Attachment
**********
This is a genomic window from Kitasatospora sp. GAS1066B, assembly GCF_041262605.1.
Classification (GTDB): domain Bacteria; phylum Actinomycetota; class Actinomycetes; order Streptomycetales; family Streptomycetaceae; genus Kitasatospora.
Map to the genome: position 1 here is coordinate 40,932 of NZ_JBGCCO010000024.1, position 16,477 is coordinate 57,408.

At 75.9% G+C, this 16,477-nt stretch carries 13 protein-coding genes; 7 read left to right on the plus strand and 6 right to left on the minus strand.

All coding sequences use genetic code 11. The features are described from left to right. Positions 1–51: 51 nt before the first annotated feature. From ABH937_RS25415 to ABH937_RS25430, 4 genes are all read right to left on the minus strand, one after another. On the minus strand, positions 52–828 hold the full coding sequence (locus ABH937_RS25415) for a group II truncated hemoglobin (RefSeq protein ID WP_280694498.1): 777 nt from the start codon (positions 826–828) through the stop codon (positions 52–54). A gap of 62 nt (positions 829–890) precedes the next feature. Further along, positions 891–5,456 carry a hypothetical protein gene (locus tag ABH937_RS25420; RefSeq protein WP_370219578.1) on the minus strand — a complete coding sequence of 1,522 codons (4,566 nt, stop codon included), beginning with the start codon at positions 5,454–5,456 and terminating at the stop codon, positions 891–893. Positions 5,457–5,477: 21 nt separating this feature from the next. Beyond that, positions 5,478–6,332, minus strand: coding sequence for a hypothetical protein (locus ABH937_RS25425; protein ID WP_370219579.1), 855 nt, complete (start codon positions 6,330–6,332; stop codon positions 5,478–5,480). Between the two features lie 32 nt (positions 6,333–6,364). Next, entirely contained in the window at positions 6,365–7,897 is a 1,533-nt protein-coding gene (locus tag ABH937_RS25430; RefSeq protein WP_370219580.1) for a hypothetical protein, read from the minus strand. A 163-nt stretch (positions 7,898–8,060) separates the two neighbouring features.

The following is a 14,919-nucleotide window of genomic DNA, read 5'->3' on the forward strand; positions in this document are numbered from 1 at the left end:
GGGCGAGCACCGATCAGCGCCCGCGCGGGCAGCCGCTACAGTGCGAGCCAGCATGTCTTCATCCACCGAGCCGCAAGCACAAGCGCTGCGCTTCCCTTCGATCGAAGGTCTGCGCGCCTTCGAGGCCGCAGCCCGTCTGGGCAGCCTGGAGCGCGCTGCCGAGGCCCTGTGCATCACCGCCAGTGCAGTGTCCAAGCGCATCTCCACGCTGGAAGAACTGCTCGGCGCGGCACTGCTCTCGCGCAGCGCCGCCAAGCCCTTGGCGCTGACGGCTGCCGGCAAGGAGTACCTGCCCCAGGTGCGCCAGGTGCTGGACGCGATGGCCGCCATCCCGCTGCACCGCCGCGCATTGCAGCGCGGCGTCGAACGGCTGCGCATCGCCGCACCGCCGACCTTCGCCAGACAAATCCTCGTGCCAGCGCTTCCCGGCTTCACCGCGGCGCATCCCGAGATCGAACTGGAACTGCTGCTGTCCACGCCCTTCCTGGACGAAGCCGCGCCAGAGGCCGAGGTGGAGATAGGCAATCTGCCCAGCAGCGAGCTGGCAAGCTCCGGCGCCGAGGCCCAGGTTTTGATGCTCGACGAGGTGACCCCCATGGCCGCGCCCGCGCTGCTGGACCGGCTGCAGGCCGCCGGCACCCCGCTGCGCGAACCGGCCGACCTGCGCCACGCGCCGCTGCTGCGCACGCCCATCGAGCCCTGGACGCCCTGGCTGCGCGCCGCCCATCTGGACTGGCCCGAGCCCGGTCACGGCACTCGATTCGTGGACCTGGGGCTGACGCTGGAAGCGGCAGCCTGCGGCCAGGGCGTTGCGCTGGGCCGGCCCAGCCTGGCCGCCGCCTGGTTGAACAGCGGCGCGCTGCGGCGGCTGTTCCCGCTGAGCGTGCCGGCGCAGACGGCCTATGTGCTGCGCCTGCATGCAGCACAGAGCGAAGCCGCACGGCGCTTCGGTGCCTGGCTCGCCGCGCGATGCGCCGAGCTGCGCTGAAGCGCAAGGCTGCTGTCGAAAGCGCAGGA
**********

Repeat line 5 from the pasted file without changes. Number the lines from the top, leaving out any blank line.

All coding sequences use genetic code 11. The features are described from left to right. Positions 1–51: 51 nt before the first annotated feature. From ABH937_RS25415 to ABH937_RS25430, 4 genes are all read right to left on the minus strand, one after another. On the minus strand, positions 52–828 hold the full coding sequence (locus ABH937_RS25415) for a group II truncated hemoglobin (RefSeq protein ID WP_280694498.1): 777 nt from the start codon (positions 826–828) through the stop codon (positions 52–54). A gap of 62 nt (positions 829–890) precedes the next feature. Further along, positions 891–5,456 carry a hypothetical protein gene (locus tag ABH937_RS25420; RefSeq protein WP_370219578.1) on the minus strand — a complete coding sequence of 1,522 codons (4,566 nt, stop codon included), beginning with the start codon at positions 5,454–5,456 and terminating at the stop codon, positions 891–893. Positions 5,457–5,477: 21 nt separating this feature from the next. Beyond that, positions 5,478–6,332, minus strand: coding sequence for a hypothetical protein (locus ABH937_RS25425; protein ID WP_370219579.1), 855 nt, complete (start codon positions 6,330–6,332; stop codon positions 5,478–5,480). Between the two features lie 32 nt (positions 6,333–6,364). Next, entirely contained in the window at positions 6,365–7,897 is a 1,533-nt protein-coding gene (locus tag ABH937_RS25430; RefSeq protein WP_370219580.1) for a hypothetical protein, read from the minus strand. A 163-nt stretch (positions 7,898–8,060) separates the two neighbouring features.